The prosecution named Lee as a suspect on Wednesday and is investigating whether 30 billion won ($25.28 million) provided by Samsung to a business and foundations backed by Park's friend, Choi Soon-sil, were connected to a 2015 decision by the country's national pension fund to support a controversial merger of two group affiliates.
"I am very sorry to the South Korean people for not showing a better side," Lee told reporters after arriving at the office in a black Korean-made Ssangyong sedan, greeted by protesters holding signs calling for his arrest and accusing him of being an accomplice to President Park.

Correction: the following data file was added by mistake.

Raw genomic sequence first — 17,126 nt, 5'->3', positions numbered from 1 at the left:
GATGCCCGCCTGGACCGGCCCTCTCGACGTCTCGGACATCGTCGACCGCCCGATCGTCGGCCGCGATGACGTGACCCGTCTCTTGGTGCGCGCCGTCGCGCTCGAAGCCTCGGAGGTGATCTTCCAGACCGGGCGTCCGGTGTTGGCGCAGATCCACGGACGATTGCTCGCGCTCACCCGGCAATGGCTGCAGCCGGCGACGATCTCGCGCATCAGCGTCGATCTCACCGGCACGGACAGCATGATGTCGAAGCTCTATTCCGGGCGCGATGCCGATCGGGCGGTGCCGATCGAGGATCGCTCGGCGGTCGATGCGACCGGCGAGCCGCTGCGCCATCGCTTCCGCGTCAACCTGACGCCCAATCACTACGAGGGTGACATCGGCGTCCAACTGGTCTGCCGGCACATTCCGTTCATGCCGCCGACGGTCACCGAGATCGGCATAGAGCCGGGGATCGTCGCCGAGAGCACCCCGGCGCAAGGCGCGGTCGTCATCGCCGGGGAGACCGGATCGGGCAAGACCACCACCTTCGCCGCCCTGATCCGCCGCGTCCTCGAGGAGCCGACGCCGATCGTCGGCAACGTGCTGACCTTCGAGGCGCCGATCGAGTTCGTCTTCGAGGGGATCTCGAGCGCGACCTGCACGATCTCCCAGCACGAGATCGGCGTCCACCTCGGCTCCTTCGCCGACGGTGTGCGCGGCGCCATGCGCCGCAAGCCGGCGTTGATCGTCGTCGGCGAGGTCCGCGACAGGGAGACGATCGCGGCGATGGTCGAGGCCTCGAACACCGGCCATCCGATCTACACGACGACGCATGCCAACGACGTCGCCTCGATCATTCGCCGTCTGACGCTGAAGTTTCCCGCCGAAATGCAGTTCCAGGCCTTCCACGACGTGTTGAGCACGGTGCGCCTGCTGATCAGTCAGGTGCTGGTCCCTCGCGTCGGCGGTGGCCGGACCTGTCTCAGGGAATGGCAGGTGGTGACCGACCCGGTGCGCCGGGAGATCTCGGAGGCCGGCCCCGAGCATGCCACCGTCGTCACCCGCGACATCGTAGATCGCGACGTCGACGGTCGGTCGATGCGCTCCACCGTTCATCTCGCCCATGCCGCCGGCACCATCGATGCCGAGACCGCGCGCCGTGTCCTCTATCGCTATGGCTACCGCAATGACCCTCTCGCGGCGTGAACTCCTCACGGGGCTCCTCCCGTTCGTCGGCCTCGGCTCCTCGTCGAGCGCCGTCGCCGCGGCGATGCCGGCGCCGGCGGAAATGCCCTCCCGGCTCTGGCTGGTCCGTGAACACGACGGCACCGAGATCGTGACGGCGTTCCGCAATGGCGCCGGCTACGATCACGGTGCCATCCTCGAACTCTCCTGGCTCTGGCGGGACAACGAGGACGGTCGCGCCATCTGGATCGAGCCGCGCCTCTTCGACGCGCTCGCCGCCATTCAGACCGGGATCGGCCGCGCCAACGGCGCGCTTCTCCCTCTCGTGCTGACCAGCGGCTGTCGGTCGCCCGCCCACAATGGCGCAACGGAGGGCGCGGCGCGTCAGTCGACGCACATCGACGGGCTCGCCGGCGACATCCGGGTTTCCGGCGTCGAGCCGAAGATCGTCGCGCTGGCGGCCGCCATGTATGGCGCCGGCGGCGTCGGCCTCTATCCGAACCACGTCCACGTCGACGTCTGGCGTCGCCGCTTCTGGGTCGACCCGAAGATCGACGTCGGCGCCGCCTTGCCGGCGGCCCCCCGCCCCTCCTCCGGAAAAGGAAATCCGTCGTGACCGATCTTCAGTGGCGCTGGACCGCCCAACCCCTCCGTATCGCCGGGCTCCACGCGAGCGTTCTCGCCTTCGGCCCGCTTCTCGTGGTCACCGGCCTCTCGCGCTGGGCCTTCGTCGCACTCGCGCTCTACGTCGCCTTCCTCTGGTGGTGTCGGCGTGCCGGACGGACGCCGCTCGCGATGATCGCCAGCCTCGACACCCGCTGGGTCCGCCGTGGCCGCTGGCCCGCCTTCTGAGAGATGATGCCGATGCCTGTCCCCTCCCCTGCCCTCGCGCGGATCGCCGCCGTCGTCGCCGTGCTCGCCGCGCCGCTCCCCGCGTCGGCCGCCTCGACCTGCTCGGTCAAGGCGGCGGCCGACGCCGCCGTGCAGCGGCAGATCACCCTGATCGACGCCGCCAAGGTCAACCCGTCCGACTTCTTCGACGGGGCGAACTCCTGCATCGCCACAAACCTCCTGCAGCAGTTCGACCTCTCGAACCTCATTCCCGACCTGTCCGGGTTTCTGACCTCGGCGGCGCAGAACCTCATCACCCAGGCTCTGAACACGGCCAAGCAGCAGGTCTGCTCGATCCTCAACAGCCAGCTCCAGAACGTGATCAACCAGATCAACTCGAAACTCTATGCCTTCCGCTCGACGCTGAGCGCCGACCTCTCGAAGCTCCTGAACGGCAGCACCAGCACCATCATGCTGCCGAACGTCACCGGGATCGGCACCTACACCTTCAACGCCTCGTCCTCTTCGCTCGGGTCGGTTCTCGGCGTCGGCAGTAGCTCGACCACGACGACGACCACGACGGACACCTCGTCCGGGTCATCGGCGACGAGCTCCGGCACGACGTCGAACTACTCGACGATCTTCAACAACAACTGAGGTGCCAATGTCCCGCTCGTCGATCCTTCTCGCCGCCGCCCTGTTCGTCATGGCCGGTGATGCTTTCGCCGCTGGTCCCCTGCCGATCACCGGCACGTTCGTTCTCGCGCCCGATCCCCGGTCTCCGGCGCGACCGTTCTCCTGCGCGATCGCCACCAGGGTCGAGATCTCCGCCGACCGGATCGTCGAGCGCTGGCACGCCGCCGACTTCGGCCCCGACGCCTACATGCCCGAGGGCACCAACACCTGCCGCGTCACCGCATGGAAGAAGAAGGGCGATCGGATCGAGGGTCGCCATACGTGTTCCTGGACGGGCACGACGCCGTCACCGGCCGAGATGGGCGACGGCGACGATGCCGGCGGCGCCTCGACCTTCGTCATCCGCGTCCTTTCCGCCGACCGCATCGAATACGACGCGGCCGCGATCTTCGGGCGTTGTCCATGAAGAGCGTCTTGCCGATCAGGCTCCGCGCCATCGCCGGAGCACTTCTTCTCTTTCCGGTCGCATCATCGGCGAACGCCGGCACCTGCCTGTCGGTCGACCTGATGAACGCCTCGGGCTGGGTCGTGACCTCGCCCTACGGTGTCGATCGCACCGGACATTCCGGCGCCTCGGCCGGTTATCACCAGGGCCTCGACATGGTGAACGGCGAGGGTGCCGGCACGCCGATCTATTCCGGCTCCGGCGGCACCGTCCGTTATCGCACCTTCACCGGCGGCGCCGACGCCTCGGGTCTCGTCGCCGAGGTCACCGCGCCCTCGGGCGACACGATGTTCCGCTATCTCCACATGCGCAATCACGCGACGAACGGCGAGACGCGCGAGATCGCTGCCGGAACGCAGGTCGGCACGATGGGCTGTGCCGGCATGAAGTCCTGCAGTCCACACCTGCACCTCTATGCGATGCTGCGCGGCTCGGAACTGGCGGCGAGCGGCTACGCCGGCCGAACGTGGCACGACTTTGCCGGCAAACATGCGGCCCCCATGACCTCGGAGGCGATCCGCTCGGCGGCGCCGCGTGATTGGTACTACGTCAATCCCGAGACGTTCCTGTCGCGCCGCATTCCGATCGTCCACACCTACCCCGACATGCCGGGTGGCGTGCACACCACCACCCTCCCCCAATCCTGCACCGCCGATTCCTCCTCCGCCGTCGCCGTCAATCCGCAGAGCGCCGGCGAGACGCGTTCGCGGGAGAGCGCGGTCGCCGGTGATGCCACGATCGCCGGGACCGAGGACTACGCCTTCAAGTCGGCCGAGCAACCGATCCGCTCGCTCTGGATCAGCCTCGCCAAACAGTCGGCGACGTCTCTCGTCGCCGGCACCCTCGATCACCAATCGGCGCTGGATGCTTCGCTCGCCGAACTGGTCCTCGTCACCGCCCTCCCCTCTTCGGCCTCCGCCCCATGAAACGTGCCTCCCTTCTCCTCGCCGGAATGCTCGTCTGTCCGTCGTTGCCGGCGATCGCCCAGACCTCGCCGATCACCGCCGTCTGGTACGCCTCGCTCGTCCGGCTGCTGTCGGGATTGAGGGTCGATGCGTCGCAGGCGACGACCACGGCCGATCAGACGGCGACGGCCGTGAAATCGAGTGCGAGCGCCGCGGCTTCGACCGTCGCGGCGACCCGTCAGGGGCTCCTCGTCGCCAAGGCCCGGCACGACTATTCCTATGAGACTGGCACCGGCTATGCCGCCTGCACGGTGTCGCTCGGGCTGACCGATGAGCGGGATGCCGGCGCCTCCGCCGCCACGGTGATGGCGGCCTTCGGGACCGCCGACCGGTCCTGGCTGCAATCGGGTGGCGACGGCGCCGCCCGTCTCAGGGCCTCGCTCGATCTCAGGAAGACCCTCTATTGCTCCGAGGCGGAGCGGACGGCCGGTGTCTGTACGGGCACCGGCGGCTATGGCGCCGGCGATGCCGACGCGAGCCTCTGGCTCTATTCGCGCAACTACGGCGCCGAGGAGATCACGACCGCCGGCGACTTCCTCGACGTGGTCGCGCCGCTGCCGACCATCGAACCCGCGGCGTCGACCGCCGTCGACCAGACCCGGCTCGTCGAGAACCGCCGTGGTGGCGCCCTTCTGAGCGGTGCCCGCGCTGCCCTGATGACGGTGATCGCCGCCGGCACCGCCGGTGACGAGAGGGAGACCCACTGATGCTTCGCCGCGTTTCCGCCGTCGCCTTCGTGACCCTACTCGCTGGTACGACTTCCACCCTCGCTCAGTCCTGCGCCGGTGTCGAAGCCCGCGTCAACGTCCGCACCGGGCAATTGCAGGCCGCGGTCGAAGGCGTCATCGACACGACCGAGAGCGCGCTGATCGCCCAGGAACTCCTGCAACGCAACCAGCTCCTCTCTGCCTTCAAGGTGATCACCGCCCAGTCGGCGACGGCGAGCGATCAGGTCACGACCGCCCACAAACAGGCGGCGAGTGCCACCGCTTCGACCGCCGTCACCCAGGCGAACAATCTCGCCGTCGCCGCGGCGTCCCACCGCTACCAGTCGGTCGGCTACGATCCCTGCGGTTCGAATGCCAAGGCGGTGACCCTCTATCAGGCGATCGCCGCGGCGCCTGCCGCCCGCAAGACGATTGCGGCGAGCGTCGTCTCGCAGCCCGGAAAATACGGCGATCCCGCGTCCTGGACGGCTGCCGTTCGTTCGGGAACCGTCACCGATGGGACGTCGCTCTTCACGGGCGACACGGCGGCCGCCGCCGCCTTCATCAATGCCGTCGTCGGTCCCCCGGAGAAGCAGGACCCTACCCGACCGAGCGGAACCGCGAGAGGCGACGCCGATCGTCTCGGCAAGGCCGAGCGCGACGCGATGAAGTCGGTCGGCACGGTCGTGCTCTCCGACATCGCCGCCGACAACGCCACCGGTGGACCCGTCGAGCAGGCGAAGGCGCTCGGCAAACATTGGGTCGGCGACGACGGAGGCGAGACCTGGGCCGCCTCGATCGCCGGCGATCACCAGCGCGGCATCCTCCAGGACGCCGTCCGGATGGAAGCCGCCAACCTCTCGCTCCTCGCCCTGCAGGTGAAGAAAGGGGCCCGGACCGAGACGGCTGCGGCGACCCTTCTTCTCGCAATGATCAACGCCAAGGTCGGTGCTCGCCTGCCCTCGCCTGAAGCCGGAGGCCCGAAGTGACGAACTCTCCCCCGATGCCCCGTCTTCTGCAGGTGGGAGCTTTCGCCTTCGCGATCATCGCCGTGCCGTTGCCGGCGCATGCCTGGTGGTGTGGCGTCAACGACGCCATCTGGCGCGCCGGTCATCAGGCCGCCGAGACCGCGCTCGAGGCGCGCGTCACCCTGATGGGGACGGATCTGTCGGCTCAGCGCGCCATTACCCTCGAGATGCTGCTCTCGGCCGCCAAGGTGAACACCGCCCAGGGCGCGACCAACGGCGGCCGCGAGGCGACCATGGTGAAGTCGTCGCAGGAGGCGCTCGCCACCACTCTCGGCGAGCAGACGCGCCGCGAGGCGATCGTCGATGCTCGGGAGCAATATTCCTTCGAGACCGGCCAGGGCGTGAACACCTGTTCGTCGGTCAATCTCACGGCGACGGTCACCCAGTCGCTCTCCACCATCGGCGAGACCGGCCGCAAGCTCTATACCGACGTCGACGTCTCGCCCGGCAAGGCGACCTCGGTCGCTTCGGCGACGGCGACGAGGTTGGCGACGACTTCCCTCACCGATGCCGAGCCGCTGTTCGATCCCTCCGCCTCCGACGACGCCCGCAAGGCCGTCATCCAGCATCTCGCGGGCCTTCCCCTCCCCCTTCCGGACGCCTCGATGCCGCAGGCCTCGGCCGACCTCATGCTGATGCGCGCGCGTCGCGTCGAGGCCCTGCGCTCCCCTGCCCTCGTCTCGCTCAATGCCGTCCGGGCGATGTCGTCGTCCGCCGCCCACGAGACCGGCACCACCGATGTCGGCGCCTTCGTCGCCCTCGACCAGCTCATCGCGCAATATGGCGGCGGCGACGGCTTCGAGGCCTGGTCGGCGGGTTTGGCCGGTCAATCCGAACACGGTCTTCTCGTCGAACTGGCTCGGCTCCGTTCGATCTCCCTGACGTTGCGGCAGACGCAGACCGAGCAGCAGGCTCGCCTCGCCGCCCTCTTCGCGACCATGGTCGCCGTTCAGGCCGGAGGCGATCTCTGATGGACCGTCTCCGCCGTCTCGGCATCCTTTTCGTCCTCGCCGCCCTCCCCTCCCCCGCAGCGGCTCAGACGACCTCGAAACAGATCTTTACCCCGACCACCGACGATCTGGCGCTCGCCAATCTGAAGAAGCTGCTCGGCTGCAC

Wearing a dark suit, white shirt and dark red necktie, Lee bowed after making his brief remarks to a crowd of journalists.
Park could become South Korea's first democratically elected leader to leave office early after parliament voted in December to impeach her over the corruption scandal. The impeachment must be upheld or overturned by the Constitutional Court.
The scandal has triggered big weekly rallies calling for Park to step down.Read more at Reuters